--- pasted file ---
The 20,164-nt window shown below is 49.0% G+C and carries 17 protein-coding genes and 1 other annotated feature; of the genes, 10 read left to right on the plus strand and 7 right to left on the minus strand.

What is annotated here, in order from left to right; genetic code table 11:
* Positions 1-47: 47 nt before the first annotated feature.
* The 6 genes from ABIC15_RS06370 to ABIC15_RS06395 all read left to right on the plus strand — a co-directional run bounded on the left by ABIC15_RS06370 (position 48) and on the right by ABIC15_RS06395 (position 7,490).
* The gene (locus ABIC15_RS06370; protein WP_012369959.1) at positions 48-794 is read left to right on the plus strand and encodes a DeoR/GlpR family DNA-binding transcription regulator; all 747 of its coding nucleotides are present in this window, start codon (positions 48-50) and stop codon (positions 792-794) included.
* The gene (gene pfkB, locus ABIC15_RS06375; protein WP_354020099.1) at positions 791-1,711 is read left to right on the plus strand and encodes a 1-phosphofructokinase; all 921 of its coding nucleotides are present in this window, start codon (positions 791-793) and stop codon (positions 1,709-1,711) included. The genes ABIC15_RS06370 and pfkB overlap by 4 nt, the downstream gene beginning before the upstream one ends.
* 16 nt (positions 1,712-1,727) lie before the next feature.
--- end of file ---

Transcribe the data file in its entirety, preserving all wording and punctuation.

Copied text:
The 20,164-nt window shown below is 49.0% G+C and carries 17 protein-coding genes and 1 other annotated feature; of the genes, 10 read left to right on the plus strand and 7 right to left on the minus strand.

What is annotated here, in order from left to right; genetic code table 11:
* Positions 1-47: 47 nt before the first annotated feature.
* The 6 genes from ABIC15_RS06370 to ABIC15_RS06395 all read left to right on the plus strand — a co-directional run bounded on the left by ABIC15_RS06370 (position 48) and on the right by ABIC15_RS06395 (position 7,490).
* The gene (locus ABIC15_RS06370; protein WP_012369959.1) at positions 48-794 is read left to right on the plus strand and encodes a DeoR/GlpR family DNA-binding transcription regulator; all 747 of its coding nucleotides are present in this window, start codon (positions 48-50) and stop codon (positions 792-794) included.
* The gene (gene pfkB, locus ABIC15_RS06375; protein WP_354020099.1) at positions 791-1,711 is read left to right on the plus strand and encodes a 1-phosphofructokinase; all 921 of its coding nucleotides are present in this window, start codon (positions 791-793) and stop codon (positions 1,709-1,711) included. The genes ABIC15_RS06370 and pfkB overlap by 4 nt, the downstream gene beginning before the upstream one ends.
* 16 nt (positions 1,712-1,727) lie before the next feature.